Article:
Nursing studies

Adult nursing degree that embraces the blurred boundaries of physical and mental health

University of Exeter’s new programme represents a significant shift in nurse education – and many will say, not before time

University of Exeter’s new programme represents a significant shift in nurse education – and many will say, not before time


Picture: Alamy

Mental health issues present in every clinical environment, yet most students on adult nursing courses only spend a small amount of time learning about mental health in the classroom and on a relevant clinical placement.

When the University of Exeter established its first-ever adult nursing programme in September, we decided to give physical and mental health equal priority.

We rejected the concept of specific mental health modules, instead integrating mental health into our adult curriculum as one of the programme's six ‘pillars’. All the pillars work together, each with a lecturer who acts as a ‘guardian’.


The six pillars of our adult nursing degree programme

  • No health without mental health
  • Fundamental nursing care
  • Evidence for practice
  • Patient and public involvement
  • Global health
  • Leadership and management

Physical and mental health problems often occur together

People with cardiovascular diseases are up to three times more likely to have depression than the general population, and we see many patients in clinical practice who wonder whether poorly managed diabetes causes their depression, or vice versa.

Shockingly, people with serious and enduring mental health problems are up to four times more likely to die prematurely than the population average.

With many public figures, including celebrities, members of the royal family and politicians, talking about their mental health, awareness has increased. But we still have a long way to go.

Educating nurses to understand the whole reality of the individual

Take loneliness, which is associated with rates of death comparable to those caused by smoking and excessive alcohol intake. Lonely people have a higher mortality risk than those who are obese, so why do nurses not give loneliness the same clinical attention as they afford to smoking, drinking and weight issues?

It makes no sense to us that nursing students should be educated as if physical and mental health were separate. This concept harks back to Ancient Greek philosophers, and it is time to move on.

Change is needed, and what better place to start than day one of a nursing degree. Our vision is that nursing students at Exeter, and hopefully elsewhere, will learn to nurse people as they really are – a complex web of physical symptoms, emotions, beliefs and values.


Exeter's first adult nursing cohort is blazing a trail for holistic nurse education

Integrating discussion of mental health into adult nursing practice

Our mental health pillar is informed by evidence-based, cognitive behavioural techniques that are widely available as self-help materials. If people can use these to help themselves, why shouldn’t nurses know how to use them too?

‘Students learn how to turn sympathy into empathy, a crucial skill for nurses’

Students learn about the full range of mental health difficulties: how they present, how common they are and what causes them. Importantly, we help students normalise conversations about mental health in their physical health nursing practice.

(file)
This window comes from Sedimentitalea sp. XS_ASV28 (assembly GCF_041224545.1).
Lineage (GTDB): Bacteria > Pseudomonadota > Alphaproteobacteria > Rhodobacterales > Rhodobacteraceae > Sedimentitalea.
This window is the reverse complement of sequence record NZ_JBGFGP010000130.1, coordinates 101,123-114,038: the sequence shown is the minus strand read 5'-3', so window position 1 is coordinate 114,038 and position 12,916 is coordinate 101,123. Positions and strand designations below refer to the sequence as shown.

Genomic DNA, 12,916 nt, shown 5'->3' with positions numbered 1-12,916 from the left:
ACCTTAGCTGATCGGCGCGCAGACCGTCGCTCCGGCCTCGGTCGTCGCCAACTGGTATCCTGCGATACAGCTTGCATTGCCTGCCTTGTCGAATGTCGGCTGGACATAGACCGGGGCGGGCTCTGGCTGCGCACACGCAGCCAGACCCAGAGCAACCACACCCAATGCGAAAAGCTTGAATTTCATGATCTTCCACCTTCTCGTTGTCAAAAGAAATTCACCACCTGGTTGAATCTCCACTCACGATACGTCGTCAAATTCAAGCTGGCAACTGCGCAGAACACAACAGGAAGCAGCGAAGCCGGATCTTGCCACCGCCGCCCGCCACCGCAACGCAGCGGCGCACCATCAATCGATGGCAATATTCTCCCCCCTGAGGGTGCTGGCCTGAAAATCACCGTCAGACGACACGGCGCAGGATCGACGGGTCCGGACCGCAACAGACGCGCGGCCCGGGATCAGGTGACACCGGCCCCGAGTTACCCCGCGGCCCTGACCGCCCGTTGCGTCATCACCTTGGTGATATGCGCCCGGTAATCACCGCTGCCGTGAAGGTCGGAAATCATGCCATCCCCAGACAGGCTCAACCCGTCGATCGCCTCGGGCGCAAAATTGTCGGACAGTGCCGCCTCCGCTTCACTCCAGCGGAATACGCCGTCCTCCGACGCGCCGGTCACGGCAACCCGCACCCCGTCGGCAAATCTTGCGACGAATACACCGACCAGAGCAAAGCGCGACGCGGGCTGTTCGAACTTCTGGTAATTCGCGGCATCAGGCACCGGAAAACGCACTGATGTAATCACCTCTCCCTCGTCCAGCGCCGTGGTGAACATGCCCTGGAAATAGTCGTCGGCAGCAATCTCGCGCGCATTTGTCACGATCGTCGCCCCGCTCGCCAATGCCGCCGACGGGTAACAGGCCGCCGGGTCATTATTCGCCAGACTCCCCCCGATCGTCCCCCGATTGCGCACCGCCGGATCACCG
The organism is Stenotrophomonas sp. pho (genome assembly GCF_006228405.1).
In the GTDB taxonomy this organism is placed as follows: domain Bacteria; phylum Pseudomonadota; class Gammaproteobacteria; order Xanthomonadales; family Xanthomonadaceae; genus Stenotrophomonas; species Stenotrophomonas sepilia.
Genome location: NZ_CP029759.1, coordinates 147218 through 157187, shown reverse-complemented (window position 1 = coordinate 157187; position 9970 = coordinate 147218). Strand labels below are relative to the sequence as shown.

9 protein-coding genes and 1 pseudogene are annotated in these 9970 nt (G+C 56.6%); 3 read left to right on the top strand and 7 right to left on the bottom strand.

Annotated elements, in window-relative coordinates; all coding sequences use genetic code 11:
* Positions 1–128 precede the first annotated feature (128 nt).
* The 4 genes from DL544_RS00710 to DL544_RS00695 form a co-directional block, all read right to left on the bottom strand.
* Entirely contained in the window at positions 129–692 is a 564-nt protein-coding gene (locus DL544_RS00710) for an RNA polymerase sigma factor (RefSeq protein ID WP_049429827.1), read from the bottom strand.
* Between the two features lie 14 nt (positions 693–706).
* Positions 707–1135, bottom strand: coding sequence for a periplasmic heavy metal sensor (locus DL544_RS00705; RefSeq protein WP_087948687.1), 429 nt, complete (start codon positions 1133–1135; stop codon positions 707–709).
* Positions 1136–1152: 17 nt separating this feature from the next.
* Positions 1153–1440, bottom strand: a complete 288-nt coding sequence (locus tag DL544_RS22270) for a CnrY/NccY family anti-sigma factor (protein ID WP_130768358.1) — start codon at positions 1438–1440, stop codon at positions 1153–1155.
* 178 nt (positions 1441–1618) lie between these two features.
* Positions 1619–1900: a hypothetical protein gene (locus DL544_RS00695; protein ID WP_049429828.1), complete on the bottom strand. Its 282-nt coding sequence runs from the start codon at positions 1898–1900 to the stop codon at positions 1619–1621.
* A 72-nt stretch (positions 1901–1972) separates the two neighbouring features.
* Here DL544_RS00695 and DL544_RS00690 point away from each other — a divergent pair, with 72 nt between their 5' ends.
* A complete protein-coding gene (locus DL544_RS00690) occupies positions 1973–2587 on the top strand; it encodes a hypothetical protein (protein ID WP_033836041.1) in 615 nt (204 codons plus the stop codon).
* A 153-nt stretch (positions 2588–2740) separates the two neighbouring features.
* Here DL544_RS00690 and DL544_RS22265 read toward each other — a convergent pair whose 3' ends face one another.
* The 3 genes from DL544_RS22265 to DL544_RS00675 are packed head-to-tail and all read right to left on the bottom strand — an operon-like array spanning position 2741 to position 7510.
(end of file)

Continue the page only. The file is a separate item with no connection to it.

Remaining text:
The art and science of active listening

Students will develop a deep understanding of the impact of mental health difficulties, learn how to give advice when it is needed, and be able to identify and refer people to services.

They also learn how to turn sympathy into empathy, a crucial skill for nurses. In psychological therapies, we talk about ‘common factors’ – communication skills such as empathy, question-funnelling, reflection and summarising.

These skills are transferrable to the adult nursing field. Our students learn how to use them so that every patient knows they have been actively listened to.

 

Our teaching borrows from psychological therapies

We use a mixture of teaching methods with our students, including lectures, seminars, problem-based learning, simulations, role play and real clinical immersion.

All our adult nursing students learn the same techniques as NHS psychological well-being practitioners, and have a placement focusing an improving access to psychological therapies (IAPT) services in their first year.

Staff and students are supported by the pillar guardian to include mental health issues in their physical health teaching and learning.

For example, our session in which students learn about obesity and body mass index (BMI) is followed by another shortly afterwards, in which they role-play how to communicate BMI sensitively, and learn how to help the individual undertake any necessary behavioural changes.

Parity of esteem for mental health proficiencies

Our students also explore complexity in problem-based learning sessions. They learn how to integrate mental and physical health into casework and actively practise integrating physical and mental health.

We expect our adult nursing students to be just as competent in using mental health proficiencies as physical health skills in their practice. This is a significant and much-needed change for UK nurse education.


Lauren Antinoro is a lecturer practitioner at the University of Exeter Academy of Nursing and 'guardian' for the ‘no health without mental health’ pillar

 

 

David Richards is professor of mental health services research and head of nursing at the University of Exeter Academy of Nursing

 

 


Further information

Exeter adult nursing programme 

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